My surgeon said the radiation had tightened everything up and that she had to almost score the inside of my skin like a mango so it could fit the implant in. Yeah that sounds lovely doesn’t it. 


Fast forward 8 weeks post op, my radiated side was purple and shiny and had a couple of sores that wouldn’t heal. Not ideal. I was trying to be real careful with myself, getting the kids to do household jobs for me until I accidentally knocked one and a yellowy fluid came out, oh no I thought, this is not good! And that’s putting it politely I think I said a few curse words and freaked out.

I emailed my breast care nurse who booked me an appointment with my plastic surgeon, she looked and said, your skin is far too damaged, its too thin, these sores won’t heal and your skin will start breaking down. We need to replace the skin with skin from elsewhere. 

I just said ok, do what you need. Her suggestion was a surgery called latimus dorsi flap. This was where they take your lat dorsi muscle and skin from your back and tunnel it through a channel under your armpit and replace the damaged skin on your chest with the muscle/skin flap.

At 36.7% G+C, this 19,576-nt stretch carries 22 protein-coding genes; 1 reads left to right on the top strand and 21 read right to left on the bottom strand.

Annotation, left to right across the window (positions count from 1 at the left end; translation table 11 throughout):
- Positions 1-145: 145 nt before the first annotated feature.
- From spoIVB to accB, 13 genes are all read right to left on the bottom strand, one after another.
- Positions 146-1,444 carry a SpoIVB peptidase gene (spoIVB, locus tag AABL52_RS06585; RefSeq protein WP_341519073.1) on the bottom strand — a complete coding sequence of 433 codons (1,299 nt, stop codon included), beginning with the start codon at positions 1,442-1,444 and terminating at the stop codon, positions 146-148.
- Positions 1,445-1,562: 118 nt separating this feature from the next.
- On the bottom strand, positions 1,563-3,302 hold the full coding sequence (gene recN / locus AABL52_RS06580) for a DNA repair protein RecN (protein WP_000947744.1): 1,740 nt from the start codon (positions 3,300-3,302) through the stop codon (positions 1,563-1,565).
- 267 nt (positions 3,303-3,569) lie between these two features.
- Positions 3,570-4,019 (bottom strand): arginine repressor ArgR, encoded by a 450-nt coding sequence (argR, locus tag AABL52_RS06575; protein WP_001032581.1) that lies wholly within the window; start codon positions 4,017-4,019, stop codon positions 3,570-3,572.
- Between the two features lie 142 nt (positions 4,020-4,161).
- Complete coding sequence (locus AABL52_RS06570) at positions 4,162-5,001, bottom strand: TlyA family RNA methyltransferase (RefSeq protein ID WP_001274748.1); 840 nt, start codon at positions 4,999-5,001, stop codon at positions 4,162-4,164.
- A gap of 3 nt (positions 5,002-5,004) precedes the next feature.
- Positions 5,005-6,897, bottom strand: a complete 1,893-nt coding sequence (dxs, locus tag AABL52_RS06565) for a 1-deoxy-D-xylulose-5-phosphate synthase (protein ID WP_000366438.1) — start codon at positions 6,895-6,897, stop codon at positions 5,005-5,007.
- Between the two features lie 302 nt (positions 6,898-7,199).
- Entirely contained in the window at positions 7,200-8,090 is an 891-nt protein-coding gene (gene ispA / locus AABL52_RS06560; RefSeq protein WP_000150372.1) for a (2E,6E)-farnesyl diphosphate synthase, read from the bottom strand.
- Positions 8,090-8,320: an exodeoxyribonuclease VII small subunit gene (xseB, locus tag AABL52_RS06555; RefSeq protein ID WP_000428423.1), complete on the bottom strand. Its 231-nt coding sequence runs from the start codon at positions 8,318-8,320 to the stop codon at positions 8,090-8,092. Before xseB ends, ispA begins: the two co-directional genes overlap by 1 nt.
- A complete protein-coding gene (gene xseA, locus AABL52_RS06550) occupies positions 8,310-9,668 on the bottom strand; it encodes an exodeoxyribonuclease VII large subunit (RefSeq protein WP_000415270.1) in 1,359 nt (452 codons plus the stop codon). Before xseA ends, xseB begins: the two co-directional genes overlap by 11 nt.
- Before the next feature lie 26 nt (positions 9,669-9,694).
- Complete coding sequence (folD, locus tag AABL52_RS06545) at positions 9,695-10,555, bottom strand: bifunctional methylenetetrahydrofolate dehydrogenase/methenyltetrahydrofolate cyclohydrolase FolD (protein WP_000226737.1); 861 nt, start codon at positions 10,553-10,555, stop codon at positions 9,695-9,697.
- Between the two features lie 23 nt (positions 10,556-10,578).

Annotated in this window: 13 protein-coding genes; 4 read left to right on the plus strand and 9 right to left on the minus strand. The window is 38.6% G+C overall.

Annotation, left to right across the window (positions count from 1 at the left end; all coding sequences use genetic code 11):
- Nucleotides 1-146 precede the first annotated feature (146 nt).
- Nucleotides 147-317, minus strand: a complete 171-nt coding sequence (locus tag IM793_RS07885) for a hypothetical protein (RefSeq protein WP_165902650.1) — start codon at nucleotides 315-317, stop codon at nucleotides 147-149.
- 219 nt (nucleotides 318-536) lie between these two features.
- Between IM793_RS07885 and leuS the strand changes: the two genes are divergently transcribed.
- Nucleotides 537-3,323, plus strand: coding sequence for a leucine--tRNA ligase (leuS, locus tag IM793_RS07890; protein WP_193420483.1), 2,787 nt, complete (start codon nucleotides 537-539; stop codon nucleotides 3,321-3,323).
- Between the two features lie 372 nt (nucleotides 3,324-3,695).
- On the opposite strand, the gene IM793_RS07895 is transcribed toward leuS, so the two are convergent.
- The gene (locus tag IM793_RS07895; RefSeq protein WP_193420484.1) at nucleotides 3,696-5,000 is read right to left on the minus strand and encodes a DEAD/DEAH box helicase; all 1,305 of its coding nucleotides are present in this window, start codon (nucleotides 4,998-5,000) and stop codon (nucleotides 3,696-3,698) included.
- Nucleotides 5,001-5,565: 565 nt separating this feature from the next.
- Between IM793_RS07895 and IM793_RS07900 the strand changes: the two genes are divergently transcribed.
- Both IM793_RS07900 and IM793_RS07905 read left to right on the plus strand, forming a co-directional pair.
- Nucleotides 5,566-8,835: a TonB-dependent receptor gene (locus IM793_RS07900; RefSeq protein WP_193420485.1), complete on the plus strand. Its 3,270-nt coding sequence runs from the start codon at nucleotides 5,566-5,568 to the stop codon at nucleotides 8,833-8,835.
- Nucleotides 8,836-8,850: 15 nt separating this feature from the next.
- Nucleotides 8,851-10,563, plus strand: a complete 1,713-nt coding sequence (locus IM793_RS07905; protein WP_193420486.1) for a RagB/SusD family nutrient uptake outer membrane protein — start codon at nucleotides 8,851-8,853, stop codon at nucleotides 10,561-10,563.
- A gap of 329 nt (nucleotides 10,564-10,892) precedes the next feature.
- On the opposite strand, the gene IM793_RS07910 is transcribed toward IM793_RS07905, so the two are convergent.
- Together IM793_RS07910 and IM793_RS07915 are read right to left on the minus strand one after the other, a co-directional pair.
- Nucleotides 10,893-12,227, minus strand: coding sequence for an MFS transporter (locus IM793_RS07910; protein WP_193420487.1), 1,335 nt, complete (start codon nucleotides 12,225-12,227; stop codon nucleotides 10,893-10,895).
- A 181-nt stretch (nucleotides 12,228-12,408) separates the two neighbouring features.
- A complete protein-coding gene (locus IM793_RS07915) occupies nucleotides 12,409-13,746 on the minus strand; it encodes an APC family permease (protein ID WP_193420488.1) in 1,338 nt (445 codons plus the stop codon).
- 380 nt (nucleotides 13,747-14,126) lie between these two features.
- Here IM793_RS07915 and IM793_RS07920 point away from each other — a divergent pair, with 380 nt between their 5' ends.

I had this 10 days after seeing her, the surgery was an urgent surgery and needed to be done before the damaged skin got worse. 


Upon waking from the surgery I wasn’t as sick as the mastectomy surgery I had the year before. The pain though, holy moly. When the pain killers were wearing off it was an intense burning like someone had a lighter to my back. I spent 5 days in hospital, 6 weeks no driving and 6 months of recovery, gaining back my range of movement in my arm. Thankfully it was my left arm and I'm right handed. But it took me a long time to recover, and even now I have lost strength on that side, constant pain and have issues from radiation. I would do it all over again though, to make sure the cancer is gone.


Almost a year on I had the right side operated on and had the lat flap done to even the reconstruction as my right side had developed capsular contracture and was tightening around the implant. This was done in May 2021. So not too long ago, and I'm in the midst of recovery once again. And getting back into work, finally.